So, how many boxes of shoes do you have in your closet? Do you use the stained tablecloth all the time and save the good ones for only when company comes? Are all of your possessions indexed for some chimera you concoct when company comes? Do you stretch out your meals for a week or two so you can squeeze the poop out of a buffalo nickel? Are there fuzzy little creatures not of this world taking over your refrigerator because throwing it away would be wasting food? If so, here's a little tip from your Uncle Erle: it IS wasted because you didn't eat it! The spiritual school of thought about leftover food is that it is non-nourishing and vibrationally worthless.It is like putting dirty gasoline in your car. No optimum performance is possible with sullied fuel. I would rather eat deep fried goo than stale food...And those fuzzy alien life forms in your fridge? Either, give them names and pet them daily, or else throw them out and sanitize your refrigerator. That stuff is toxic and often lethal.
Mr. P grows frantic with me when there are too many containers in the fridge. Dutifully, he makes it a point to check every little thing for fuzzy space freeloaders. He feels that the refrigerator should be spacious enough to actually see what's in there. Imagine! The food therein should be easily accessible. What a concept! I experiment with recipes, so there are always many small containers of egg yolks, and egg whites,...ginger syrup, jams, jellies, cheeses, crumbly toppings, nuts, granola, yogurts, bread dough, coffees, Kahlua-and-coffee, ganache, cookie dough, know the drill. These are what take up all the space while Mr. P has a Donald Duck fit trying to find actual food. And yet, mysteriously enough, I find all of "my" stuff way in the back while the food is front and forward. But, hey, I've got a man who can actually make his own sandwich, so, I'm not going to rag on his ass. Honestly, he gives me very little to complain about. I think I'll keep him.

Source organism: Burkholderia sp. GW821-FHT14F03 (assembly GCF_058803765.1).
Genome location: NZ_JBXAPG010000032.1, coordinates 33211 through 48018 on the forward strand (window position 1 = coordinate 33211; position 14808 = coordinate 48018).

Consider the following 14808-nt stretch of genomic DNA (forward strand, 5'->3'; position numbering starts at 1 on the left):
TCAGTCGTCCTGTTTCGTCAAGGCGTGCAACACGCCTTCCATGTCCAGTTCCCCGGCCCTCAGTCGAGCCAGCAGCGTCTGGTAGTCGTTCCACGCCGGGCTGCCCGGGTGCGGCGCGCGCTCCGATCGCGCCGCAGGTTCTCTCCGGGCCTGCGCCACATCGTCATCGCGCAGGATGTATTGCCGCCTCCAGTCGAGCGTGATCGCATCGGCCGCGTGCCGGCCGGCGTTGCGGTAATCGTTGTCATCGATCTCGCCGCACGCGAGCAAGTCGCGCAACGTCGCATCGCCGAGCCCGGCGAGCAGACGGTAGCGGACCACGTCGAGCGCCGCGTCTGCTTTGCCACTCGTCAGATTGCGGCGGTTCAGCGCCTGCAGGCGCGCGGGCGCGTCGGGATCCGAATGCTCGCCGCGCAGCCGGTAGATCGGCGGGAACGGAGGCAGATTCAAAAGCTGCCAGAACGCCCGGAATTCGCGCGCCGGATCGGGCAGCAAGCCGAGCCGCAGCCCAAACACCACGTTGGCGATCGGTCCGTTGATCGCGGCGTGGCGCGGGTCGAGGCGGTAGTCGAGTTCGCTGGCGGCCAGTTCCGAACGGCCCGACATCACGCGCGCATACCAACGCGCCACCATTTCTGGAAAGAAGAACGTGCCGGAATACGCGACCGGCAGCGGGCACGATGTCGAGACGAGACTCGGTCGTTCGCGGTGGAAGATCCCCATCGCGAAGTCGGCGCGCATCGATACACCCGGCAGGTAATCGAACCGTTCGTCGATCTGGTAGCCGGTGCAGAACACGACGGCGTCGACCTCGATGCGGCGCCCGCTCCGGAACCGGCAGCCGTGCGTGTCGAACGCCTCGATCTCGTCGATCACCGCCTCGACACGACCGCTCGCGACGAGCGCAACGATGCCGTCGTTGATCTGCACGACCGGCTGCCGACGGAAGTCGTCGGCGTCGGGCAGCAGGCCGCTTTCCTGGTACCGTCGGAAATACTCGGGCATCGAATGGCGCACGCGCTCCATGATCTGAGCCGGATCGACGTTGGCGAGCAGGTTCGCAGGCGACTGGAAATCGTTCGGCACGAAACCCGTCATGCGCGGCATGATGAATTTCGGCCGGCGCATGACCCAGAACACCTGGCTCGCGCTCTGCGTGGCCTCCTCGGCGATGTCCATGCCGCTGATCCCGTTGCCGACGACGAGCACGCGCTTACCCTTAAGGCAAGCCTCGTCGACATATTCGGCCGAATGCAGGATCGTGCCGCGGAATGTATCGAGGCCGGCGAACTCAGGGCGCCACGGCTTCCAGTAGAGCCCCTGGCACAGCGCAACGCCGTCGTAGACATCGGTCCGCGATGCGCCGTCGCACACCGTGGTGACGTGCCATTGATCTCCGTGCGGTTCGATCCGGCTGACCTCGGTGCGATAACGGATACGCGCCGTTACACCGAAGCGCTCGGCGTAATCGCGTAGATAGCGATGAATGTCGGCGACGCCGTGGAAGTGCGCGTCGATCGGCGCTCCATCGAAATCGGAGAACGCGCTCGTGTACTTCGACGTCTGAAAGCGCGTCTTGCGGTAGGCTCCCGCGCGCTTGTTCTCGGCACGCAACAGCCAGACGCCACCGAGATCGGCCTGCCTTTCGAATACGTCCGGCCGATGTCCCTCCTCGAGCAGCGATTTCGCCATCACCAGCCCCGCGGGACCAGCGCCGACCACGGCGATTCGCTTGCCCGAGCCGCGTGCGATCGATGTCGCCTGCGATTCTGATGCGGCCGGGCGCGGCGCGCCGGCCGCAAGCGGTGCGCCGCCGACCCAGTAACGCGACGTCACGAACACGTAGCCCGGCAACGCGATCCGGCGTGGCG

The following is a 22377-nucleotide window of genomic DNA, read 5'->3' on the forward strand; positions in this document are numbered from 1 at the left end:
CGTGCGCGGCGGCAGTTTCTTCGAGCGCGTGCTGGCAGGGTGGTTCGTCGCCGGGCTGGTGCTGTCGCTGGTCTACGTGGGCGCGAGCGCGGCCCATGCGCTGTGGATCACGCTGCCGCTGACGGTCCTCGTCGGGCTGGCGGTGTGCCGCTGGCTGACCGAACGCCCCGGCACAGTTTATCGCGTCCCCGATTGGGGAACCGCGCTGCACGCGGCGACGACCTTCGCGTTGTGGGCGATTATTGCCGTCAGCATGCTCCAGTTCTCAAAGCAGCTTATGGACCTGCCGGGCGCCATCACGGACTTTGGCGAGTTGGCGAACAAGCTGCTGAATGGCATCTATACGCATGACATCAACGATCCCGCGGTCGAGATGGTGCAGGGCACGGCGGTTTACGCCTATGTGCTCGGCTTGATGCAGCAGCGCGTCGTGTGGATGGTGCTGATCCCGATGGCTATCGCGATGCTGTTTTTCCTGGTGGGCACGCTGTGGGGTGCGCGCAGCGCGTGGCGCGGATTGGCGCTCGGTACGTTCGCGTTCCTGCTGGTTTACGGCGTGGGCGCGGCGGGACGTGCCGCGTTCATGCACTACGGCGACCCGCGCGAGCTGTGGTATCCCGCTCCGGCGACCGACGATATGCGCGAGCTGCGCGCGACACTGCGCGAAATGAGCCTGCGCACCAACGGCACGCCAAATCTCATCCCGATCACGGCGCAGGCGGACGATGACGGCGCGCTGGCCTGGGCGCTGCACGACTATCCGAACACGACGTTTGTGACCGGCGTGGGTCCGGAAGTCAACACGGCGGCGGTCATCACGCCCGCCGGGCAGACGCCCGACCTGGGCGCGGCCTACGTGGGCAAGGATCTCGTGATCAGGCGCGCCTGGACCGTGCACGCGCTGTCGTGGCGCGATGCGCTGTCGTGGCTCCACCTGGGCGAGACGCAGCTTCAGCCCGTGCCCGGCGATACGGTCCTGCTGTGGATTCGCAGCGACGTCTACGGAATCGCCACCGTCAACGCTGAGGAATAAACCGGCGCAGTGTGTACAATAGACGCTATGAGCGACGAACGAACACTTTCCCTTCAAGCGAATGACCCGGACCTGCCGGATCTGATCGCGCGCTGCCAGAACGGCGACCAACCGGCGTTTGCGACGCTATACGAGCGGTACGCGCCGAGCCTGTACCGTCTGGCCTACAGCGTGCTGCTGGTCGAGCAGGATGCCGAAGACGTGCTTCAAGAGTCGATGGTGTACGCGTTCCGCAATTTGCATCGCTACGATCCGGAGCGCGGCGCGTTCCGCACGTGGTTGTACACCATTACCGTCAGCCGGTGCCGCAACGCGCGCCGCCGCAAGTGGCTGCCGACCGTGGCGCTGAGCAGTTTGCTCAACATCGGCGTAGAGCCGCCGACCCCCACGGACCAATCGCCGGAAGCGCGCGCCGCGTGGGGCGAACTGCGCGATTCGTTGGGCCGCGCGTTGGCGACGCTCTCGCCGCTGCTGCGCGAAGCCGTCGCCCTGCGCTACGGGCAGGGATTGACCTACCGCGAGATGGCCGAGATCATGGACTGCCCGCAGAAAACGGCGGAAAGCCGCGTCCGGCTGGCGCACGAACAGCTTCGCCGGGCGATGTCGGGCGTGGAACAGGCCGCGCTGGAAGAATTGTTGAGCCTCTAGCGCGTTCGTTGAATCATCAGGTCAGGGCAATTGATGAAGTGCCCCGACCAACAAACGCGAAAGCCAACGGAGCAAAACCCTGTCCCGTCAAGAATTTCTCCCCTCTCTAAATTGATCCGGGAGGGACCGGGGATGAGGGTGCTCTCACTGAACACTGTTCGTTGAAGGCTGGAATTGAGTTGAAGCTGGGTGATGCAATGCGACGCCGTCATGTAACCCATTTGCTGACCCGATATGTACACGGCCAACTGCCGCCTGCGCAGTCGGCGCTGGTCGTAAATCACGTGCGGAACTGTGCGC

Pink Elephants coffee Cafe
Adapted from an inspired adaption by Linda's mom

1 box chicken flavor Rice-A-Roni
4-6 strips bacon
6-8 green onions, thinly sliced up to 1/8"
4 medium-to-large eggs, moderately beaten with a fork

1. Using a large non-reactive fry pan, follow instructions on the box to make the rice.
2. While rice is cooking, fry the bacon in a large, non-stick fry pan. Drain done bacon on paper towels. Do not discard the bacon drippings. You should have a good amount of drippings, but some bacon is a dud for that, so add a couple of Tbsp. from your bacon drippings jar in the fridge.If you aren't a saver of bacon drippings, add vegetable oil as a last resort.

3. Slice the green onions thin, to 1/8".

4. When rice is done, stir it up to make sure it's not soppy with liquid. If it is, stir it all up over medium heat, stirring constantly to prevent rice from sticking to pan.Remove from heat and set aside.
5. Add sliced green onions to bacon drippings and cook for about 2 minutes over medium-high heat.Turn off the heat before onions can turn brown.

6. Put the eggs in a small bowl and quickly beat them with a fork. It needn't be totally mixed to yellow. It is desirable not to mix it too much.

7. Add the rice to the bacon drippings/green onion mixture and stir it up to coat all of the rice. Cook on medium-high heat for about 10 minutes, stirring every 2 minutes to prevent sticking to pan. You want the rice fried well until all of the drippings are absorbed.
8. Using your hands, break up and crumble bacon onto rice. Stir to distribute evenly.
9. When rice is about done, pour the beaten eggs all over the top. Reduce heat to low and fold the rice every 2 minutes so that all of the egg gets its turn touching the bottom of the pan.

10. When the egg matter is thoroughly cooked, turn off the heat and stir it up.